WCR PHOTO | RAMON GONZALEZ
Edmonton Auxiliary Bishop Gregory Bittman leads a prayer vigil for peace in Syria Sept. 7 at St. Joseph's Basilica.
While President Barak Obama was drumming up support for airstrikes against Syria, Catholics in Edmonton and around the world have been praying for peace in the war-torn Middle East country.
Following the lead of Pope Francis, several hundred Edmonton Catholics joined Auxiliary Bishop Greg Bittman at St. Joseph's Basilica the evening of Sept. 7 for a special prayer service for Syria.
A few days earlier, the pope had called on all Christians and people of good will to work for peace and reconciliation in Syria. "Violence and war are never the way to peace," he said as he called for a worldwide day of fasting and prayer for Syria Sept. 7.
The Canadian bishops have also called for a day of prayer and fasting for peace in Syria for Saturday, Sept. 14, the feast of the Exaltation of the Cross. That day also concludes an emergency campaign by the bishops and Development and Peace to raise funds to assist Syrian refugees who have fled to nearby countries. Donations can be made online at www.devp.org.
At the basilica, the congregation asked God to convert the hearts of those who have taken up arms and strengthen the resolve of those committed to peace.
"Inspire leaders to choose peace over violence and to seek reconciliation with enemies," they prayed. "Inspire the Church around the world with compassion for the people of Syria and fill us with hope for a future of peace built on justice for all."
The prayer service included exposition of the Blessed Sacrament, Taizé chants, Scripture readings, adoration, Confession and prayers of intercession. Several priests were available for the sacrament of Reconciliation.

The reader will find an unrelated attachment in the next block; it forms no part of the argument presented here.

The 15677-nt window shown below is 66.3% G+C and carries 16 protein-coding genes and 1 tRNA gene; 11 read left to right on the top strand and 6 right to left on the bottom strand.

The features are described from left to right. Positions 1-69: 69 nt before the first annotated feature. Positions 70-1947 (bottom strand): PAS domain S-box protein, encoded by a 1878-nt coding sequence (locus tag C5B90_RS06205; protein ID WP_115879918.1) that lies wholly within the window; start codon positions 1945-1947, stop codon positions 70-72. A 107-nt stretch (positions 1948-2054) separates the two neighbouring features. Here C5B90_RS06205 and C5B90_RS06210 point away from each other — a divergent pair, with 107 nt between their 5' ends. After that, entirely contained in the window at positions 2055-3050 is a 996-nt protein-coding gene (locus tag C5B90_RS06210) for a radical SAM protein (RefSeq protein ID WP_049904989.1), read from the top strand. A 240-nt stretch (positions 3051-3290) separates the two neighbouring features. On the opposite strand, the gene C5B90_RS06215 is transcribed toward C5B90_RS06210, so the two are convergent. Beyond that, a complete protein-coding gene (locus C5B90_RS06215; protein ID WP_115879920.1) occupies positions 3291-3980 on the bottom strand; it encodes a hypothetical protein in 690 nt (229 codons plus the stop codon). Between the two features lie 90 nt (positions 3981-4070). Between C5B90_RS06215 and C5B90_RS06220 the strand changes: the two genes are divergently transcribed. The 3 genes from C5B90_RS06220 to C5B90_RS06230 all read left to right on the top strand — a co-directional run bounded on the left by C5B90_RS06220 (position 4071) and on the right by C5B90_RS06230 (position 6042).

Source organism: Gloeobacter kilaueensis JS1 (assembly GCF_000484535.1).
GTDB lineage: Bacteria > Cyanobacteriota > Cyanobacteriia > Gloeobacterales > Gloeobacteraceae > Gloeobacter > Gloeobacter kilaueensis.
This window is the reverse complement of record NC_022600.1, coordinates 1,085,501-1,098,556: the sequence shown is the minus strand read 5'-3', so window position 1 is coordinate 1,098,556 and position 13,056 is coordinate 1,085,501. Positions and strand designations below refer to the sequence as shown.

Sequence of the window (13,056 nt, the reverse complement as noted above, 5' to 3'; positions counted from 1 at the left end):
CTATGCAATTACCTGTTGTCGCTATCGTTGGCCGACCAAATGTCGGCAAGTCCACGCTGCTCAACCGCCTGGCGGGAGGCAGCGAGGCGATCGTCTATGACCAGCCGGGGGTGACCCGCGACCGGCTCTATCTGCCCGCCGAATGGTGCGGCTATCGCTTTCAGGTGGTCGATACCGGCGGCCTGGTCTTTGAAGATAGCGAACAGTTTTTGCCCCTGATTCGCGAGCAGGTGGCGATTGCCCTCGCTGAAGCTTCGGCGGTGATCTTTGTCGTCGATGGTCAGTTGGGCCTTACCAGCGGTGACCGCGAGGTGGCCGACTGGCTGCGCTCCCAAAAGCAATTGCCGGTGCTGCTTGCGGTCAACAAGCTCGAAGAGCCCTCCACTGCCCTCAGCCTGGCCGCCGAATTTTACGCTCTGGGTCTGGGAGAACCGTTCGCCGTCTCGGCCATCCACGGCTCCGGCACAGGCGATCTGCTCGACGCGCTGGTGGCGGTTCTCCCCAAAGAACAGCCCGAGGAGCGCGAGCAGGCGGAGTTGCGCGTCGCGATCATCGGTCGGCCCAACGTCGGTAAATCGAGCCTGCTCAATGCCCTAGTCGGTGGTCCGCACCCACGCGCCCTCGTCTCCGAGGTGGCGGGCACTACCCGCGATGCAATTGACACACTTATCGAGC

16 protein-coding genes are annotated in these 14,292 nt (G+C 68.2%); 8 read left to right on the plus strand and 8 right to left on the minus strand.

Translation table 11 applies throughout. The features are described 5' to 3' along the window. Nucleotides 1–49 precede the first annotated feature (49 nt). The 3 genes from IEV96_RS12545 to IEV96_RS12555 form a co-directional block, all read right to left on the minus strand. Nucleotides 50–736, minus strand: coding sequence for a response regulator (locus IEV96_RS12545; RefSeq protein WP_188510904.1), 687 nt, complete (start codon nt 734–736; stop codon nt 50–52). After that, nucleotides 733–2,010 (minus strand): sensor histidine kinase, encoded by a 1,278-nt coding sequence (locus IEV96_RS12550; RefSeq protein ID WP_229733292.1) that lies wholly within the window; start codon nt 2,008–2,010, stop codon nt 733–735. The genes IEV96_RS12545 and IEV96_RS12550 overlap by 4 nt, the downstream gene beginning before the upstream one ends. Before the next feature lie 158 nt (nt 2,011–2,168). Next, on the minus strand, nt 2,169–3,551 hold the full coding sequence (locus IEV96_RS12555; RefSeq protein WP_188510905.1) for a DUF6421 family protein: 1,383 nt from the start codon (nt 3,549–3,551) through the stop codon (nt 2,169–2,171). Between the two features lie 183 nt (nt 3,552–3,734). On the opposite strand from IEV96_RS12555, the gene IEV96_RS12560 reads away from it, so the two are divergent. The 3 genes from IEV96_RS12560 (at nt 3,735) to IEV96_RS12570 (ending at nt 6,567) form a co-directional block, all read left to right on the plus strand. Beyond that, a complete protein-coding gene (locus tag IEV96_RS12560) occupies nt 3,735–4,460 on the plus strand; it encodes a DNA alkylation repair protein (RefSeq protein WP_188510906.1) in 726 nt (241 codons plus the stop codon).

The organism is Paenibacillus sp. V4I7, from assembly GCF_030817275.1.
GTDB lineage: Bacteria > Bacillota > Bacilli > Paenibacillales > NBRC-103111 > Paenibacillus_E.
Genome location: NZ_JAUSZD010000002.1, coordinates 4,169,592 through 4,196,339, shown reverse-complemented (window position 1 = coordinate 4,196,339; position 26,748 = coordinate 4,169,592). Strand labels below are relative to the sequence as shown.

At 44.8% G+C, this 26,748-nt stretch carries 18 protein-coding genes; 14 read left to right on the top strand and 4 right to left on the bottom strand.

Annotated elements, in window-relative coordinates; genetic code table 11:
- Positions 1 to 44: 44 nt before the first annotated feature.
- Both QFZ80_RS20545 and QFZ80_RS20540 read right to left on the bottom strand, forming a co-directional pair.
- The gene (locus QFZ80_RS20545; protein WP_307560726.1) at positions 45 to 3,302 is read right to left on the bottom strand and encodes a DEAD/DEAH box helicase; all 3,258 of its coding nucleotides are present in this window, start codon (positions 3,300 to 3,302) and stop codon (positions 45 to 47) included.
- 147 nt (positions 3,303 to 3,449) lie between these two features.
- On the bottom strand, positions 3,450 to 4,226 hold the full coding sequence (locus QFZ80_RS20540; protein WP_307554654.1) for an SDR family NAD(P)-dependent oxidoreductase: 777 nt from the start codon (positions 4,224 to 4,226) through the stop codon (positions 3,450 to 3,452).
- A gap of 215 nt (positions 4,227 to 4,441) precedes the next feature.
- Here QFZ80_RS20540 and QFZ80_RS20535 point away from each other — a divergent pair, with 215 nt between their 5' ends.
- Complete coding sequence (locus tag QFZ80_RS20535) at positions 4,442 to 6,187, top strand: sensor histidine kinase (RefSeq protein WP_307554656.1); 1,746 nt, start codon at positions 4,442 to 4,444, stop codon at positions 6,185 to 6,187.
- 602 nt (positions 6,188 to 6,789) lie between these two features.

WCR PHOTO | RAMON GONZALEZ
Several hundred people took part in the prayer vigil for Syria Sept. 7 at St. Joseph's Basilica.
In his homily, Bittman said although we live far from Syria and many other nations in the world that need peace, we cannot be indifferent to their struggles and suffering.
"At the most basic level as human beings, we are in solidarity with them. Our common humanity unites us all," he said.
"This is why we pray for them. This is why we fast for them. This is why we love them as brothers and sisters, and should do all we are able so that peace may come to Syria."
Many who took part in the service said they oppose any attack against Syria because that will only bring more death and suffering.
The United States has been seeking international support for limited strikes against Bashar al-Assad's government, which it accuses of using chemical weapons in an Aug. 21 assault near Damascus.
"Certainly the U.S. and other countries are again advocating the use of weapons. But I believe in the power of prayer and I think it's important that people realize that with prayer we can make a difference," said Giuseppe Albi at the basilica.
Albi said as a Christian country the U.S. should not always be so ready to take up arms against smaller nations. "Bombing will not solve anything."
"I'm here to pray for peace in Syria, the Middle East and throughout the world," said Julien Hammond, director of ecumenical and interfaith relations with the Edmonton Archdiocese.
Hammond said the most immediate thing is to pray that Western leaders choose peace over air strikes, "but we are also praying for love between neighbours and those who are brothers and sisters there."
Hammond thinks the world over people feel powerless and don't know what to do anymore, except to pray for peace. "It's a difficult situation," he said. "Not knowing what to do, I've come to pray for peace."
Carl Chandler, 24, came to the vigil to adore Christ in the Eucharist and to pray for peace.
"I wouldn't want to support anyone in Syria," he said. "I don't think any of the armed groups is worth supporting. The best we can hope for is to pray for those who are righteous in Syria that they will persevere."
Theresia Blunt of Sherwood Park came to pray for those who don't enjoy the peace we enjoy. "I think Syria needs peace, not airstrikes," the 17-year-old said. "Airstrikes won't solve anything."
As the WCR went to press Sept. 10, Syria had accepted a Russian proposal to hand over its chemical weapons. The decision appeared to head off the American plan for military intervention in Syria.